YouTube Says It Wrongly Blocked Some LGBT Videos In "Restricted Mode"

The video site's "restricted mode" aims to filter sensitive content, but several LGBT vloggers and artists say it went too far.

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The site's "restricted mode" lets users filter out "potentially objectionable content," the platform says, but some vloggers said it's actually hiding pro-LGBT material by marking it as inappropriate.

Just looked at my videos with the "restricted mode" on. Seeing a bit of a theme here... LGBT+ content not safe for… https://t.co/Ft7Eod6mCr

Pressured by the backlash, YouTube apologized on Monday and conceded that the filtering mechanism had mistakenly removed content, misunderstanding context and nuances.

"The bottom line is that this feature isn’t working the way it should. We’re sorry and we’re going to fix it," the company wrote in a blog post.

The company first responded to users' criticism on Sunday night, explaining that the filter's intention was to remove mature content for a select user group, but it did not give any details as to why and how such material was categorized as inappropriate.

Tyler Oakley, a YouTube star with 8 million subscribers, said the platform blocked a video about people who inspired him.

still not fixed. one of my recent videos "8 Black LGBTQ+ Trailblazers Who Inspire Me" is blocked because of this. i… https://t.co/EwPCAoP4dM

Singers Tegan and Sara had a similar experience, tweeting that a slew of their music videos had disappeared in restricted mode.

If you put @YouTube on restricted mode a bunch of our music videos disappear. I checked myself. LGBTQ people shouldn't be restricted. SAD!

Rowan Ellis, who makes videos about pop culture from a feminist and queer perspective, flagged the issue in a video on Thursday. She told Gizmodo that the filtering reinforces "a bias somewhere within that process equating LGBTQ+ with 'not family friendly.'"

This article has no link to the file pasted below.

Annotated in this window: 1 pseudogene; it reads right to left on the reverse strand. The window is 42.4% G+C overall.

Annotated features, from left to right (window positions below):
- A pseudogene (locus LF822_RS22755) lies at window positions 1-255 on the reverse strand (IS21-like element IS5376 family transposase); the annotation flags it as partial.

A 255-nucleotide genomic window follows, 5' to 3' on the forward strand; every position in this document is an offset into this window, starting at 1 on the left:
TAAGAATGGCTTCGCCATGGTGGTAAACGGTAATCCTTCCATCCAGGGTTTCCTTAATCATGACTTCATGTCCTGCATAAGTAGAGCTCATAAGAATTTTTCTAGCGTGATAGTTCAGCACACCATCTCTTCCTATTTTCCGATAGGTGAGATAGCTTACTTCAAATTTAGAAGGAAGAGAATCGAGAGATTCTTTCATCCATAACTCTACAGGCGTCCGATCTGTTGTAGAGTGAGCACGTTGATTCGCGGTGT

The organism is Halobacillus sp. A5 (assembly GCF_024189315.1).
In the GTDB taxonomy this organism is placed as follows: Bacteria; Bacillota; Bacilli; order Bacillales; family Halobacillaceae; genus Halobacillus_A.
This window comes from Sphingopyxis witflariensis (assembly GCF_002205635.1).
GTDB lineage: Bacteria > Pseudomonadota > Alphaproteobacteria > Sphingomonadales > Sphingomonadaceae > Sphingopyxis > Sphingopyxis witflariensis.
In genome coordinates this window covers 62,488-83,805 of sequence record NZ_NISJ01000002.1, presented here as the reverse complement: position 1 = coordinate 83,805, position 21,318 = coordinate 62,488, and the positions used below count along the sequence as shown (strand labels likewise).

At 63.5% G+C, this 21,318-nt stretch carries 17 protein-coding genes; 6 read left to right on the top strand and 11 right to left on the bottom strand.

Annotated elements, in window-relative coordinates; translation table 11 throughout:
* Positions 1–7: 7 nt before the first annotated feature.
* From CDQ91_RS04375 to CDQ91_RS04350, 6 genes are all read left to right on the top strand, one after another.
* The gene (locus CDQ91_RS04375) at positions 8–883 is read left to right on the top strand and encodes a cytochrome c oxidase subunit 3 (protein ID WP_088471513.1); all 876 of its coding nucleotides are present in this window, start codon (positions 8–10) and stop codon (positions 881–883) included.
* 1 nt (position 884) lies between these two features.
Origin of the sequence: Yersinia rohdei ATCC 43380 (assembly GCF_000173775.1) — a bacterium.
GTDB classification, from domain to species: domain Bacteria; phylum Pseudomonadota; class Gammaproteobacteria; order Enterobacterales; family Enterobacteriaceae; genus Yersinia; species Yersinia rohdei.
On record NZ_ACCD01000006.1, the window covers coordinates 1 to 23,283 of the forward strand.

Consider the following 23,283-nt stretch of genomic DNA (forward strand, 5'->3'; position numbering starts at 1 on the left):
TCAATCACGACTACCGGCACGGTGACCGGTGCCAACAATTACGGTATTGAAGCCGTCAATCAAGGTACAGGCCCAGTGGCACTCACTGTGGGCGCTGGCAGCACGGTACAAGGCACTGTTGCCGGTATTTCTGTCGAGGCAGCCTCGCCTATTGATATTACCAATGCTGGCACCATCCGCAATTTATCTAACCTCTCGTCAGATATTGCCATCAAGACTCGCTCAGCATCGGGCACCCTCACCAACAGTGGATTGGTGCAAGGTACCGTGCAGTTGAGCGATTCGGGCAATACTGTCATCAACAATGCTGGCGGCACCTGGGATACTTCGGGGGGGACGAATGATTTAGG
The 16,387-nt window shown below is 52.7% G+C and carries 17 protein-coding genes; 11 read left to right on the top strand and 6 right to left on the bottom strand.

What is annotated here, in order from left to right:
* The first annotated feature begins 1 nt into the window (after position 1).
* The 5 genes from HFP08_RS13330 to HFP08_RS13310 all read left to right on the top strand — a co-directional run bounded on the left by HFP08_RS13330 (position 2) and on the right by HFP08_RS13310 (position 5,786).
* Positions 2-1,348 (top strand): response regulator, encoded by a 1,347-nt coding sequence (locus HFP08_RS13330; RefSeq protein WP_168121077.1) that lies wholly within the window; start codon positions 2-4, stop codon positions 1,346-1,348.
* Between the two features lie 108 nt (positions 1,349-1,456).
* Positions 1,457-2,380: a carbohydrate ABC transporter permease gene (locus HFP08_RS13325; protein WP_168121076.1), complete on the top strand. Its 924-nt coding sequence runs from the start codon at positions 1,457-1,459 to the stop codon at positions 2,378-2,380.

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Her video criticizing the platform is one of among 40 others that were blocked by the filter, she said.

SeaineLove, a transgender YouTuber, said her recent videos chronicling her transition were removed.

Several videos, including Teagan and Sara's music video and the wedding vows, are examples of "where we got it wrong," YouTube said. They're now viewable in restricted mode.

Over the weekend, people bashed YouTube as discriminatory and hypocritical, using the hashtag #YouTubeIsOverParty, which was trending by Sunday night.

i'm confused, shouldn't these be the restricted videos?? #YoutubeIsoverParty

#YouTubeIsOverParty🤔 So you care about censorship of gay people? Where were you when Milo got permanently banned from Twitter? Hypocritical.

These amazing people are being restricted for being openly gay. Rt if you belive this is a big load of bs… https://t.co/ZosIjyGzS3

YouTube's parent company Google told BuzzFeed News that LGBT-related videos are still available in restricted mode, but "some videos that cover subjects like health, politics, and sexuality may not appear for users and institutions that choose to use this feature."

Introduced in 2010, YouTube said "restricted mode" enables people and institutions (like schools and libraries) to more tightly control a users' experience. Flipping that switch can prevent LGBT youth from tapping into a community and deprive them of uplifting and instrumental content, many creators have argued.

"While the system will never be 100 percent perfect, as we said up top, we must and will do a better job," the platform said.

For stars like Tyler, the platform has been a way for typically disenfranchised people to connect and share their voices.

Tyler Oakley/YouTube

"YouTube has always been a place for disenfranchised voices to reach audiences who are actively seeking representation in media," Tyler told Teen Vogue. "It's often the first place many LGBTQ+ youth around the world see themselves and their stories shared and celebrated."

Brianna Sacks is a reporter for BuzzFeed News and is based in Los Angeles.

Contact Brianna Sacks at brianna.sacks@buzzfeed.com.

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